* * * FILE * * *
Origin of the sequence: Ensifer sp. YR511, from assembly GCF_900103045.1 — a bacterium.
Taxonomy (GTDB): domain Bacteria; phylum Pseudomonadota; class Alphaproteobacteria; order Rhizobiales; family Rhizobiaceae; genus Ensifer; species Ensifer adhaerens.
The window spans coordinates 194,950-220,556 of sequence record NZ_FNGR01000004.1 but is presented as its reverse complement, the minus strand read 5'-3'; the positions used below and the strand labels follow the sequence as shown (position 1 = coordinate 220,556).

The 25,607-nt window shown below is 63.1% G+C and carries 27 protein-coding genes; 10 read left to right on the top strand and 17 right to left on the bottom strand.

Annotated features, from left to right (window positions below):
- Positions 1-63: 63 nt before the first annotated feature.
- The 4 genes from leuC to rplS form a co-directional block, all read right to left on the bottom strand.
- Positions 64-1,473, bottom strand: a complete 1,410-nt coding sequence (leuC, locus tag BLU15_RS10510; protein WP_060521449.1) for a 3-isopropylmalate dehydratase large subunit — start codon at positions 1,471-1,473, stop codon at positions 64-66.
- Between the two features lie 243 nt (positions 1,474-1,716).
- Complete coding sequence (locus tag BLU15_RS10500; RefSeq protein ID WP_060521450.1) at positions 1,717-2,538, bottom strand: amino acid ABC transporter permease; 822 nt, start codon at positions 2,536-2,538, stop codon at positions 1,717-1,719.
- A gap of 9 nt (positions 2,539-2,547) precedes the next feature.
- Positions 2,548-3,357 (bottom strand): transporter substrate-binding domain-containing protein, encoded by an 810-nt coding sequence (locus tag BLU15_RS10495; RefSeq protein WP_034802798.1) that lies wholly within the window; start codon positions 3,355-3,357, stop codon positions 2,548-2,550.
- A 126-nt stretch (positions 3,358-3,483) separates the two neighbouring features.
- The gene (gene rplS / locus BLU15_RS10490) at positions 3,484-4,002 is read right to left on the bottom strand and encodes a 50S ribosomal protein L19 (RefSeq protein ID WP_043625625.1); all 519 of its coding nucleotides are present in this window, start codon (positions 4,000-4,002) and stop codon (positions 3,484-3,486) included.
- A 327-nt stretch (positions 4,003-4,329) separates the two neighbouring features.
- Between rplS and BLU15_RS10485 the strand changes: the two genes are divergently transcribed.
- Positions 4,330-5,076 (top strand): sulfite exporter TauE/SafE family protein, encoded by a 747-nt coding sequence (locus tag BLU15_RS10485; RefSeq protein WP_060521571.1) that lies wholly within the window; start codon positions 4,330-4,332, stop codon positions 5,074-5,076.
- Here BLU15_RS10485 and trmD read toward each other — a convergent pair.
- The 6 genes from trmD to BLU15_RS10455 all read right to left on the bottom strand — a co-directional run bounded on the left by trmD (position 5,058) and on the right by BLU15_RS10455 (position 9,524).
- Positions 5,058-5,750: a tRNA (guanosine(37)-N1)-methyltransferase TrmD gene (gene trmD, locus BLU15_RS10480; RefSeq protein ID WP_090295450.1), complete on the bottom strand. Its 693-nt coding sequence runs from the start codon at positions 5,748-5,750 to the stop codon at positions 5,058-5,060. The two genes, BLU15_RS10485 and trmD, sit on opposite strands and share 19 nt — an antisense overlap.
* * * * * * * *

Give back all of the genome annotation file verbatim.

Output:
Origin of the sequence: Ensifer sp. YR511, from assembly GCF_900103045.1 — a bacterium.
Taxonomy (GTDB): domain Bacteria; phylum Pseudomonadota; class Alphaproteobacteria; order Rhizobiales; family Rhizobiaceae; genus Ensifer; species Ensifer adhaerens.
The window spans coordinates 194,950-220,556 of sequence record NZ_FNGR01000004.1 but is presented as its reverse complement, the minus strand read 5'-3'; the positions used below and the strand labels follow the sequence as shown (position 1 = coordinate 220,556).

The 25,607-nt window shown below is 63.1% G+C and carries 27 protein-coding genes; 10 read left to right on the top strand and 17 right to left on the bottom strand.

Annotated features, from left to right (window positions below):
- Positions 1-63: 63 nt before the first annotated feature.
- The 4 genes from leuC to rplS form a co-directional block, all read right to left on the bottom strand.
- Positions 64-1,473, bottom strand: a complete 1,410-nt coding sequence (leuC, locus tag BLU15_RS10510; protein WP_060521449.1) for a 3-isopropylmalate dehydratase large subunit — start codon at positions 1,471-1,473, stop codon at positions 64-66.
- Between the two features lie 243 nt (positions 1,474-1,716).
- Complete coding sequence (locus tag BLU15_RS10500; RefSeq protein ID WP_060521450.1) at positions 1,717-2,538, bottom strand: amino acid ABC transporter permease; 822 nt, start codon at positions 2,536-2,538, stop codon at positions 1,717-1,719.
- A gap of 9 nt (positions 2,539-2,547) precedes the next feature.
- Positions 2,548-3,357 (bottom strand): transporter substrate-binding domain-containing protein, encoded by an 810-nt coding sequence (locus tag BLU15_RS10495; RefSeq protein WP_034802798.1) that lies wholly within the window; start codon positions 3,355-3,357, stop codon positions 2,548-2,550.
- A 126-nt stretch (positions 3,358-3,483) separates the two neighbouring features.
- The gene (gene rplS / locus BLU15_RS10490) at positions 3,484-4,002 is read right to left on the bottom strand and encodes a 50S ribosomal protein L19 (RefSeq protein ID WP_043625625.1); all 519 of its coding nucleotides are present in this window, start codon (positions 4,000-4,002) and stop codon (positions 3,484-3,486) included.
- A 327-nt stretch (positions 4,003-4,329) separates the two neighbouring features.
- Between rplS and BLU15_RS10485 the strand changes: the two genes are divergently transcribed.
- Positions 4,330-5,076 (top strand): sulfite exporter TauE/SafE family protein, encoded by a 747-nt coding sequence (locus tag BLU15_RS10485; RefSeq protein WP_060521571.1) that lies wholly within the window; start codon positions 4,330-4,332, stop codon positions 5,074-5,076.
- Here BLU15_RS10485 and trmD read toward each other — a convergent pair.
- The 6 genes from trmD to BLU15_RS10455 all read right to left on the bottom strand — a co-directional run bounded on the left by trmD (position 5,058) and on the right by BLU15_RS10455 (position 9,524).
- Positions 5,058-5,750: a tRNA (guanosine(37)-N1)-methyltransferase TrmD gene (gene trmD, locus BLU15_RS10480; RefSeq protein ID WP_090295450.1), complete on the bottom strand. Its 693-nt coding sequence runs from the start codon at positions 5,748-5,750 to the stop codon at positions 5,058-5,060. The two genes, BLU15_RS10485 and trmD, sit on opposite strands and share 19 nt — an antisense overlap.